Niebuhr brilliantly applied the tragic insights of Augustine and Calvin to moral and political issues. … In these and other works, Niebuhr emphasized the mixed and ambivalent character of human nature – creative impulses matched by destructive impulses, regard for others overruled by excessive self-regard, the will to power, the individual under constant temptation to play God to history. This is what was known in the ancient vocabulary of Christianity as the doctrine of original sin. Niebuhr summed up his political argument in a single powerful sentence: “Man’s capacity for justice makes democracy possible; but man’s inclination to injustice makes democracy necessary.”
“Original sin” does seem to have gone out of favor these days, and frankly, it’s not a doctrine I thought much about even when I was a Christian. But maybe there was some purpose for it after all.
I like this part (emphasis added):
He helped found Americans for Democratic Action, a liberal organization opposed to the two Joes, Stalin and McCarthy. He was tireless (until strokes slowed him up) in cautioning Americans not to succumb to the self-righteous delusions of innocence and infallibility. “From the earliest days of its history to the present moment,” Niebuhr wrote in 1952, “there is a deep layer of messianic consciousness in the mind of America. We never dreamed that we would have as much political power as we possess today; nor for that matter did we anticipate that the most powerful nation on earth would suffer such an ironic refutation of its dreams of mastering history.” For messianism – carrying on one man’s theory of God’s work – threatened to abolish the unfathomable distance between the Almighty and human sinners.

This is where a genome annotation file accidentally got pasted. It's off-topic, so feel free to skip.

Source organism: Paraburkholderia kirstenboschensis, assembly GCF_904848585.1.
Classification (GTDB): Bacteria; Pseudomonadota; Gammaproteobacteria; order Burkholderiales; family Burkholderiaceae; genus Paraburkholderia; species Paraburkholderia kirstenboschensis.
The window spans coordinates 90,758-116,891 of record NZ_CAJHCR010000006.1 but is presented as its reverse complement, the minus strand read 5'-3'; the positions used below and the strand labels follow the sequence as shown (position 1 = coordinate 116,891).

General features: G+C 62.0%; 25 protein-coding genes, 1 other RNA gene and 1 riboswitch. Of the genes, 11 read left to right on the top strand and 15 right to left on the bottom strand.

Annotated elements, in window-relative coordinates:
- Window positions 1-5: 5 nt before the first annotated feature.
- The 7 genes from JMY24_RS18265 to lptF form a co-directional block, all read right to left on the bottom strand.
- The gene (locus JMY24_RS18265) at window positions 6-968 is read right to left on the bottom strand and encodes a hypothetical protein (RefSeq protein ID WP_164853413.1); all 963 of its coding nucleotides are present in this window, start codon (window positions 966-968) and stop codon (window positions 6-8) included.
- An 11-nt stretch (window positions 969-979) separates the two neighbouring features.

Niebuhr would have rejoiced at Mr. Dooley’s definition of a fanatic. According to the Irish bartender created by Finley Peter Dunne, a fanatic “does what he thinks th’ Lord wud do if He only knew th’ facts iv th’ case.” There is no greater human presumption than to read the mind of the Almighty, and no more dangerous individual than the one who has convinced himself that he is executing the Almighty’s will. “A democracy,” Niebuhr said, “cannot of course engage in an explicit preventive war,” and he lamented the “inability to comprehend the depth of evil to which individuals and communities may sink, particularly when they try to play the role of God to history.”
Original sin, by tainting all human perceptions, is the enemy of absolutes. Mortal man’s apprehension of truth is fitful, shadowy and imperfect; he sees through the glass darkly. Against absolutism Niebuhr insisted on the “relativity of all human perspectives,” as well as on the sinfulness of those who claimed divine sanction for their opinions. He declared himself “in broad agreement with the relativist position in the matter of freedom, as upon every other social and political right or principle.” In pointing to the dangers of what Justice Robert H. Jackson called “compulsory godliness,” Niebuhr argued that “religion is so frequently a source of confusion in political life, and so frequently dangerous to democracy, precisely because it introduces absolutes into the realm of relative values.” Religion, he warned, could be a source of error as well as wisdom and light. Its role should be to inculcate, not a sense of infallibility, but a sense of humility. Indeed, “the worst corruption is a corrupt religion.”
This bring us around to the wisdom of doubt. In this sense, “doubt” is humility. It accepts not-knowing. For monotheists, it does not presume perfect understanding of God’s plans and our part in them. Thus, it is wise.